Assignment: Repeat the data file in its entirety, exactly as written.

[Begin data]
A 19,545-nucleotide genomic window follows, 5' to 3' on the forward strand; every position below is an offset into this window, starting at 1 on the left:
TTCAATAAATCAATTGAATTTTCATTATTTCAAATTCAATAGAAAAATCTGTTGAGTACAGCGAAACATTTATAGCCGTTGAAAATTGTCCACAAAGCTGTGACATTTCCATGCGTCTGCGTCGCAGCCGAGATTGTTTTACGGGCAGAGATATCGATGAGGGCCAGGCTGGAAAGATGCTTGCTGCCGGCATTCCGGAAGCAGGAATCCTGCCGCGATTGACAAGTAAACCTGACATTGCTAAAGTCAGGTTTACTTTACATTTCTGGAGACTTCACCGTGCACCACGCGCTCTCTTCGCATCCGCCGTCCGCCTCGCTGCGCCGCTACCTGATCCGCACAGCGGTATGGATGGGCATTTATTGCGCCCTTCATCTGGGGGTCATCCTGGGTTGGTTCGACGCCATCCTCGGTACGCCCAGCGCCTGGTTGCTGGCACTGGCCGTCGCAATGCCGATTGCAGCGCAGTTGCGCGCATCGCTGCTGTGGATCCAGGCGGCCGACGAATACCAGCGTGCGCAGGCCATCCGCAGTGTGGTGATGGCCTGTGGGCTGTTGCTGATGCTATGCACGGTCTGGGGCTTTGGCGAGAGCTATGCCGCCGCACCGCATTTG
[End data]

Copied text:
A 19,545-nucleotide genomic window follows, 5' to 3' on the forward strand; every position below is an offset into this window, starting at 1 on the left:
TTCAATAAATCAATTGAATTTTCATTATTTCAAATTCAATAGAAAAATCTGTTGAGTACAGCGAAACATTTATAGCCGTTGAAAATTGTCCACAAAGCTGTGACATTTCCATGCGTCTGCGTCGCAGCCGAGATTGTTTTACGGGCAGAGATATCGATGAGGGCCAGGCTGGAAAGATGCTTGCTGCCGGCATTCCGGAAGCAGGAATCCTGCCGCGATTGACAAGTAAACCTGACATTGCTAAAGTCAGGTTTACTTTACATTTCTGGAGACTTCACCGTGCACCACGCGCTCTCTTCGCATCCGCCGTCCGCCTCGCTGCGCCGCTACCTGATCCGCACAGCGGTATGGATGGGCATTTATTGCGCCCTTCATCTGGGGGTCATCCTGGGTTGGTTCGACGCCATCCTCGGTACGCCCAGCGCCTGGTTGCTGGCACTGGCCGTCGCAATGCCGATTGCAGCGCAGTTGCGCGCATCGCTGCTGTGGATCCAGGCGGCCGACGAATACCAGCGTGCGCAGGCCATCCGCAGTGTGGTGATGGCCTGTGGGCTGTTGCTGATGCTATGCACGGTCTGGGGCTTTGGCGAGAGCTATGCCGCCGCACCGCATTTG